CONWAY — Cliff Ellis says he’s never been on a road trip quite like the one his Coastal Carolina basketball team endured this week, and that’s saying something for a coach who has been working in the college ranks since the early 1970s.
After a momentous come-from-behind win at VMI on Wednesday night, the Chanticleers stayed overnight before beginning their snowy trek home from Virginia early Thursday morning. It would be about 21 hours and several setbacks later before the team bus finally pulled back onto campus around 5 a.m. Friday.
And less than 12 hours after that, the Chants were already back on the court at The HTC Center getting in one final practice before a home game against Gardner-Webb on Saturday night that will continue what has become a rather wild week for the team.
“The strangest [trip],” Ellis said, recounting the story. “Unforeseen circumstances. We did the right thing with the weather, staying overnight and getting up the next morning. We thought everything would be good, and I guess we were really 10 or 12 miles from getting through the worst part of it and then we got to Mount Airy, N.C., and there had been some tractor-trailer rigs that jack-knifed and were in the middle of the interstate and we were gridlocked. There was nothing we could do.”
The Coastal bus came to a halt on Interstate 77/74 a little after noon Thursday and would remain there for the next 12 hours. The players watched a couple movies, Ellis and his coaches watched film of Gardner-Webb and the time passed easily enough – until the bus lost power, that is.
“I’ve never experienced anything like that,” junior guard Warren Gillis said of the experience. “Like every hour we thought we were about to leave and we ended up staying for about 12 hours. … The phones started dying, laptops started dying, electricity went off and we just ended up talking for about four or five hours.”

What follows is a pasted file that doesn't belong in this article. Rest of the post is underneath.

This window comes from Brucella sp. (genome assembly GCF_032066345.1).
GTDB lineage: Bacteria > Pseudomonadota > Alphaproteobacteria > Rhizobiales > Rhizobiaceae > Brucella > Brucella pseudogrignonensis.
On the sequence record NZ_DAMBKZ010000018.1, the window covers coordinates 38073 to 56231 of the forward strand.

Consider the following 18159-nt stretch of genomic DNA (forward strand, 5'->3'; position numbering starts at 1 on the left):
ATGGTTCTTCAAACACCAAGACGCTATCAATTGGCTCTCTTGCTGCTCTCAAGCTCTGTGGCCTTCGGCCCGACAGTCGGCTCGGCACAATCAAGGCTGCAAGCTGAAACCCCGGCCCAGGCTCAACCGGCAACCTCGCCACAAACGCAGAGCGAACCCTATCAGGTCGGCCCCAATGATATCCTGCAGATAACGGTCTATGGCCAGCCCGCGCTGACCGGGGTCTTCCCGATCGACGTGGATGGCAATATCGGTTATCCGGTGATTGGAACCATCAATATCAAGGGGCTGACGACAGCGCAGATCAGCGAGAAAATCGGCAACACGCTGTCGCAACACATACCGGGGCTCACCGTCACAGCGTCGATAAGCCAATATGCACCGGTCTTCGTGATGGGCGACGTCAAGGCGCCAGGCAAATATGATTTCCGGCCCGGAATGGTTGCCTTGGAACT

With the snow stopped, the players got some fresh air and some built a snowman on the side of the road – replete with a Chants jersey – that made the rounds on Twitter throughout the day.
“We had team bonding. It was cool, but tiring at the same time,” sophomore forward Badou Diagne said. “We were just trying to find something to do. It was boring. People wanted to play on the snow.”
Even though the traffic jam eased a little after 7 p.m., Ellis said, the Chants were still stuck because their bus was now dealing with issues of its own. There was a backup plan to have another bus come and fetch the team, but it couldn’t get to them and the wait continued.
Eventually, someone was sent from Conway to come meet the team and fix the bus, which got moving again around midnight but continued shutting down on the way home, stretching the trip out longer and longer.
“The bottom line is it was a [nearly 21]-hour trip. I went to visit my daughter in Australia and it took me 27 hours,” Ellis said. “So anyway, it was long ordeal.”
The question now is how well the Chants (15-10, 8-3 Big South) can shake off the wear of the road and get ready to play a streaking Gardner-Webb team (14-12, 7-4) that has won seven of nine games since losing 81-69 to Coastal last month in Boiling Springs, N.C.
The Chants have an ever tenuous one-game lead atop the Big South’s South Division standings with the Runnin’ Bulldogs and two other teams all bunched in a tie for second place.
Despite the ordeal the last two days, Ellis stressed the Chants don’t have time to dwell on the situation – not with their division lead at stake yet again.
“There’s no denying the situation, but we absolutely have to look at this and can not use that [as an excuse],” he said. “Yes, it’s a difficult situation, but we’ve just got to manage this circumstance. And to be honest with you, I’ve never been on a road trip like that, but we can’t control it. Has Gardner-Webb had more preparation? They played Tuesday night, yes. Are they fresher? Yes. Let’s just see how we deal with it.”
Contact RYAN YOUNG at 626-0318, or follow him on Twitter at Twitter.com/RyanYoungTSN.